Do you have a fallback writing plan when life bites you in the ass?

I’d like to open by saying that I’ve put a few challenging weeks behind me recently. I’m getting older. Mom and dad are getting older. My friends are getting older. We’re starting to complain about hip problems and needing stronger prescriptions for glasses and orthotics and crap. The outlook hasn’t hit dismal yet, but there are “challenges” that are significantly different than the “challenges” I experienced ten years ago. [pullquote align=”left”] Do you bottom out if you don’t touch The Work for several days?[/pullquote]

I pinched a nerve two weeks back, by doing nothing other than sleeping.

“I slept funny.” This is the excuse I had to deliver to my family doctor when she asked me what I did to myself to render the finger tips of my left hand numb, and to explain the searing pain in the shoulder, elbow, and lower arm, all while my upper arm and the muscles over my shoulder blade were alternating spasms that you could see when you looked at the muscle.

Scary shit.

Painful scary shit.

Ten days later, and the pain is mostly gone, but I’ve basically lost ten writing days because I was too doped up on muscle relaxants and anti-inflammatories and pain killers to see straight. (Nine days, actually. I did attempt to write on one of the first days while clinging to my couch and watching the walls breathe, and I managed a higher word count than my normal daily average. Looking over those words, though… I cringed a bit, and hit the delete a few times, and probably spent more time attempting to rework it that it was worth.)

I write every day. Even if it’s a line or two. It doesn’t have to be novel-related, but I think there should be tweets being made, and scribbles put into Evernote, and at least a little documentation of life. If I’m not writing fiction, then I’m writing in my journal. (I use DayOne because it’s awesome.) The problem is that being down for the count generally leaves me feeling down because I’m not doing the thing I really love to do everyday. The little “vacations” from the book take an emotional toll on me.

I wonder if I’m alone in this. Does this happen to you? Do you bottom out if you don’t touch The Work for several days?

More importantly, and I find myself in this situation right now so I feel that it’s important to ask:

Do you have a fallback writing plan when life bites you in the ass?

What do you have to do to get back on the horse?

Showing 7 comments
  • Erin Fritz
    Reply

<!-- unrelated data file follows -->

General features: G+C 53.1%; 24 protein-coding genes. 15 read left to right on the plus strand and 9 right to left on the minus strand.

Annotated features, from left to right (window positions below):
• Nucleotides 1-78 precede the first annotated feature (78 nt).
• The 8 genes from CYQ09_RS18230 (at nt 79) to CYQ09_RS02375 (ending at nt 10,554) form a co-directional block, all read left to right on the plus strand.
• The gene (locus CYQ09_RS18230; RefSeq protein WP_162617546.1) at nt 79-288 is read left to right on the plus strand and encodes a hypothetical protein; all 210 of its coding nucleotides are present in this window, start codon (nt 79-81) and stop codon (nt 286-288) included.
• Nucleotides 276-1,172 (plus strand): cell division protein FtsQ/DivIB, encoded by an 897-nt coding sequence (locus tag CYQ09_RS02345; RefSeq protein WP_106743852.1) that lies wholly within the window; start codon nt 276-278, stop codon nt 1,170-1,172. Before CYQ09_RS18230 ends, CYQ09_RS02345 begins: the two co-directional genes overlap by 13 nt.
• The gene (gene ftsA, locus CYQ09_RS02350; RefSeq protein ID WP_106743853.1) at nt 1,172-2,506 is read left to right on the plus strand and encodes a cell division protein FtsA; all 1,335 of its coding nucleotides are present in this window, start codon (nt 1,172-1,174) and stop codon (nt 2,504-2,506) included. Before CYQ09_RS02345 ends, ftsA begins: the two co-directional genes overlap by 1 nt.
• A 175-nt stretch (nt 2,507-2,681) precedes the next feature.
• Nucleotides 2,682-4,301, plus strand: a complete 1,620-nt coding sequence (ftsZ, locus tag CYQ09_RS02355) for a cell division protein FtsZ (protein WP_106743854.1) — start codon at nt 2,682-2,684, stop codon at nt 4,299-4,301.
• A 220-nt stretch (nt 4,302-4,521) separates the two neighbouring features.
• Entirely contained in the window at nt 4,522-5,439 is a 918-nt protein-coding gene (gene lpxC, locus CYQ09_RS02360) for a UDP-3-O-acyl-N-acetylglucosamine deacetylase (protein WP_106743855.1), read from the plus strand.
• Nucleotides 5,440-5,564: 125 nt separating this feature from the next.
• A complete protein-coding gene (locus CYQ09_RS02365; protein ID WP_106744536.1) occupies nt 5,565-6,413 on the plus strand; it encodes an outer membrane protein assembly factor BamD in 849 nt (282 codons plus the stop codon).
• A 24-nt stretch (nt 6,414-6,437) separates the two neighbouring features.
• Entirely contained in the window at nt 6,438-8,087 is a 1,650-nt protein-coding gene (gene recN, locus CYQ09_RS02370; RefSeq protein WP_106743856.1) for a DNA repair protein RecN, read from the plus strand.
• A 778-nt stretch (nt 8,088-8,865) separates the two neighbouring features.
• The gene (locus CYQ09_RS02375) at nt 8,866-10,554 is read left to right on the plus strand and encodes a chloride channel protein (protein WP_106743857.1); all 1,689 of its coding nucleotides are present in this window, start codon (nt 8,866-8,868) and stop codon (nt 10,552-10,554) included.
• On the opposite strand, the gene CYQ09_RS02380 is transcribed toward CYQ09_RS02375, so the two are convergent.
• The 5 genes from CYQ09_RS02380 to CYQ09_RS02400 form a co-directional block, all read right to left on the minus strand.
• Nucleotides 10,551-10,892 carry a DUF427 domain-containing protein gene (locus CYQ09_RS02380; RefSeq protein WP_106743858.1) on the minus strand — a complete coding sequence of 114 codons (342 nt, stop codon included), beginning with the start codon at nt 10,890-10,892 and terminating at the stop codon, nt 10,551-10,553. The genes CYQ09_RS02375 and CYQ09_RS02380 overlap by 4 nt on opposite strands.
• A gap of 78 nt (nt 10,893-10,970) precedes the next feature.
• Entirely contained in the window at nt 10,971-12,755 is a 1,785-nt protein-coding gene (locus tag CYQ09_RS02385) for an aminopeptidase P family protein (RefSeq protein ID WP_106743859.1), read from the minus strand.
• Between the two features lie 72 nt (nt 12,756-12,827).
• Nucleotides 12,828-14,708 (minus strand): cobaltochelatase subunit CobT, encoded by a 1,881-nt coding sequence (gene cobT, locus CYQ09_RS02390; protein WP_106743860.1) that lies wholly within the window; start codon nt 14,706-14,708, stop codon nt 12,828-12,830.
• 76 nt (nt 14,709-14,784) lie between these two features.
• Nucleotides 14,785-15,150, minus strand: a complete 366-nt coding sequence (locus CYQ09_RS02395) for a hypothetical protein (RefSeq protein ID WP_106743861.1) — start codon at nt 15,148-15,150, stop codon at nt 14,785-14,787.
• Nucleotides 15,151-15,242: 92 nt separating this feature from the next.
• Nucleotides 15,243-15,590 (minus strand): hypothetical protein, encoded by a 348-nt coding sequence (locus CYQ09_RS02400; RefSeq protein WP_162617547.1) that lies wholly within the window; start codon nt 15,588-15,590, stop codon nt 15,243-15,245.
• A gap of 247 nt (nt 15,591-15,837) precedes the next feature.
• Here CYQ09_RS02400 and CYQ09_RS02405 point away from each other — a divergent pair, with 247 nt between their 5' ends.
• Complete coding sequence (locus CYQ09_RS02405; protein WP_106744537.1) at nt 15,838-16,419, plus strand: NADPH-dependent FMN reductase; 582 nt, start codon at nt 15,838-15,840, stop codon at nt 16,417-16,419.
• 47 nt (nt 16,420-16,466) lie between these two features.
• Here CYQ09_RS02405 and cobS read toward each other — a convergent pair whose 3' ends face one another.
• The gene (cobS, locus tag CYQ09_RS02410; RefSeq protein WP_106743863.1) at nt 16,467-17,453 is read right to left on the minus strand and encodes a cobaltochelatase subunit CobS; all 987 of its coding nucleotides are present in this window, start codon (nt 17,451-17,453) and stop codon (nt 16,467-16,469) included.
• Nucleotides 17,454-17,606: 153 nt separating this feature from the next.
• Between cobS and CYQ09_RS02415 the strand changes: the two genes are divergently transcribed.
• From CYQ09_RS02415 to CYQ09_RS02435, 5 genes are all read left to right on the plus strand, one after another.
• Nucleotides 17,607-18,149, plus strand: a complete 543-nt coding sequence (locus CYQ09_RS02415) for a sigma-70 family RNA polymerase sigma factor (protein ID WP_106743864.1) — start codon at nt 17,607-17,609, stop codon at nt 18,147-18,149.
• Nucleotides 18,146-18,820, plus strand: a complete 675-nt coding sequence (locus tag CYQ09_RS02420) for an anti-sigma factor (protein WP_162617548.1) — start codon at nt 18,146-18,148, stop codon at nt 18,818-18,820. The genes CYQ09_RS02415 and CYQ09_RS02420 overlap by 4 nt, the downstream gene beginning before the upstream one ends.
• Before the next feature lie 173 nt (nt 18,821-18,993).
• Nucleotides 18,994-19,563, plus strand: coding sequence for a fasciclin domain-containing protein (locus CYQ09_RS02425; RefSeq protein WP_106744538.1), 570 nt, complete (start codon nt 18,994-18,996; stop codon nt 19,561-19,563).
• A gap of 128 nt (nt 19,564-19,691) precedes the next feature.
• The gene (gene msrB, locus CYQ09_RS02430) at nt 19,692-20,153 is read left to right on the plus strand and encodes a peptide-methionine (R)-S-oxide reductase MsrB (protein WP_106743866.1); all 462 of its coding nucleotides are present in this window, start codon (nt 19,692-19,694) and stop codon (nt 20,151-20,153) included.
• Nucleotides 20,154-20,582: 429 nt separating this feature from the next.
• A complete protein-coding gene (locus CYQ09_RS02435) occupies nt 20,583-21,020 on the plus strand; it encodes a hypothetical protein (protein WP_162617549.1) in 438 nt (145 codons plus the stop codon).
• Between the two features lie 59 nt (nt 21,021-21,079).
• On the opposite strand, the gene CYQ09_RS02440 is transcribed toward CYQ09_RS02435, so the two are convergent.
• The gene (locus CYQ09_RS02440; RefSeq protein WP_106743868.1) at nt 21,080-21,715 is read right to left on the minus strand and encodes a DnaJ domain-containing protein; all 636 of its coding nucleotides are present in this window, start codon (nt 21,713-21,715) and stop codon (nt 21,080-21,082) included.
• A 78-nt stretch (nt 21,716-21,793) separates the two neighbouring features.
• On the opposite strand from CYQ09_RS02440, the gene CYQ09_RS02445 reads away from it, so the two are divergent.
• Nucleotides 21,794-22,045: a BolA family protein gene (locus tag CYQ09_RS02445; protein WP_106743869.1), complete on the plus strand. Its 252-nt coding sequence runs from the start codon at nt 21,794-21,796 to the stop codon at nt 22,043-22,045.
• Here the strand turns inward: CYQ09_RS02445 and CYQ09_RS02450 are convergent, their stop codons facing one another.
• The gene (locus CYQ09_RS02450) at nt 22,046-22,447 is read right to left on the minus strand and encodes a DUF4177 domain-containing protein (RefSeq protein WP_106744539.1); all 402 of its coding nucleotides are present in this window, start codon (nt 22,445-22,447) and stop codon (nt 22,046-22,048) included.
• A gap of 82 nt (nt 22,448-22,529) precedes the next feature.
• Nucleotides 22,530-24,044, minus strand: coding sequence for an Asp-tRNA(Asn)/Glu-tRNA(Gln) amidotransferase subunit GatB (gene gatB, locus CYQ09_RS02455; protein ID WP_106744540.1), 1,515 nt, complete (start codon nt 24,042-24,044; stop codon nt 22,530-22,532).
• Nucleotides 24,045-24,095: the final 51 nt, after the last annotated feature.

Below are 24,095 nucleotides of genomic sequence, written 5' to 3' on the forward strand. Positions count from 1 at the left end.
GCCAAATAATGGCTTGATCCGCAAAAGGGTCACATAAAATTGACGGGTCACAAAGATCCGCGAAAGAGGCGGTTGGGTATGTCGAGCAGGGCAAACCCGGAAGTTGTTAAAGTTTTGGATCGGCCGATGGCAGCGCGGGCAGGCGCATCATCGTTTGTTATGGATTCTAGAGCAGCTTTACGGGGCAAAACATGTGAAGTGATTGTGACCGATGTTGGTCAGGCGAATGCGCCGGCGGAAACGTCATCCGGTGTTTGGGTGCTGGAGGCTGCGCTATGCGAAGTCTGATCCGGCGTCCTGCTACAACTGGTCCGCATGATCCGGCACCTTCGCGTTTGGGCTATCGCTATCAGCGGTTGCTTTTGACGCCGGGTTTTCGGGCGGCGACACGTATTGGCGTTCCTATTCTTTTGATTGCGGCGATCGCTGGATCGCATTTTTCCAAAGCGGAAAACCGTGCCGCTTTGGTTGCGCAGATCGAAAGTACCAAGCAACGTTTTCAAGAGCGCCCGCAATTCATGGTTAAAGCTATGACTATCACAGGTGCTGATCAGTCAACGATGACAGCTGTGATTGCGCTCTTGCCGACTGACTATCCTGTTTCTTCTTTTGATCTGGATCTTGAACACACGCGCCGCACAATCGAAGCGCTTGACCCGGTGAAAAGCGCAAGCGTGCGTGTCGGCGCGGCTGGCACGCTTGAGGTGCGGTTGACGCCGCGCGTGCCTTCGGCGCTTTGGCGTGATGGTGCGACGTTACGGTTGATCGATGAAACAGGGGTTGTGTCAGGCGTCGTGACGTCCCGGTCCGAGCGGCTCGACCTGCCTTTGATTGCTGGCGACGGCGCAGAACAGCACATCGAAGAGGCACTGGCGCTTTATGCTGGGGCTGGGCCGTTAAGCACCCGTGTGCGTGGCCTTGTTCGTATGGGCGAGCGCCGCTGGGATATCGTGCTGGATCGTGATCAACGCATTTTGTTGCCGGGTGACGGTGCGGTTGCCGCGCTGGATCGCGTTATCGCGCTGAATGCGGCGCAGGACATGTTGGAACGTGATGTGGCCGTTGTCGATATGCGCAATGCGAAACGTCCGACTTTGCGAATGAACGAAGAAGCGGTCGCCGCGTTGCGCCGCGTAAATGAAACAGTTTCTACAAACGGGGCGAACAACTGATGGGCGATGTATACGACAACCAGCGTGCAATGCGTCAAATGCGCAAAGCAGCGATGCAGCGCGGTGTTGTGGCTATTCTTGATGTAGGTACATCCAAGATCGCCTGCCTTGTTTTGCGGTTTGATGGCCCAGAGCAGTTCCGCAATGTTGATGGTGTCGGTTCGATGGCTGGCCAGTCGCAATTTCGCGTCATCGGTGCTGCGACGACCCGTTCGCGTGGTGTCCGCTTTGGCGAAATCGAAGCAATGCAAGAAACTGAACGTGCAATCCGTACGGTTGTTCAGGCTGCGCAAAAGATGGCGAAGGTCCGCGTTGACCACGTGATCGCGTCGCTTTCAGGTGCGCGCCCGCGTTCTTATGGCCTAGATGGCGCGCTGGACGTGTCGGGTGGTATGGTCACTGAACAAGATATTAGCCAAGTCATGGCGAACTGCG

Kira,

    No, you aren’t alone! I am a poet and an aspiring screenwriter, though these take a side-seat next to finals… And yes, when I can’t write, it makes me absolutely miserable. I write every day, whether it’s for my journal, my poetry notebook or some random commentary about my surroundings. Writing is a part of who I am, and it makes me very depressed when I can’t contribute anything (or at least, anything worthwhile) to my Work.

    To answer your second question, not really. I write simply for my own amusement and for the entertainment of my circle of loyal friends, so I don’t stress if I can’t write very much every day. If (God forbid) I should be in a position to be unable to contribute to my Work, because of an injury or responsibilities, I carry a small notebook and a mechanical pencil around everywhere I go.

    If there is something that makes me look twice or captures my attention for more than a few moments, I write about it. A physical description, an emotional response, a rhyming couplet, personal thoughts, or an attempt at describing why it captured my attention, I just write. Later, I can go back and wince at whatever cracked out thought process I recorded, or nod thoughtfully about an overly-philosophical witticism. Whatever it is, whatever it means to me, I can use it for inspiration later. And I manage to keep in the practice of writing everyday.

    I don’t, and never have planned on writing professionally, but that doesn’t mean that it isn’t a huge part of who I am. When I have to take time away from writing to the point where I don’t feel motivated anymore…. Honestly, I whip out my notebook and some paper, crank up whatever music I was listening to last, and start writing any and every thought that comes to mind. Most of it goes in my faithful trashcan, but some of it manages to make it’s way into my ‘Hey, that’s not bad’ folder to look at another day. Sometimes these thoughts are related to my Work, but often they just reflect my mood. They are a practice in keeping my mind open and easily accessible for further reference.

    Anyway, I hope you feel better, and I hope this post makes you feel a little less alone!

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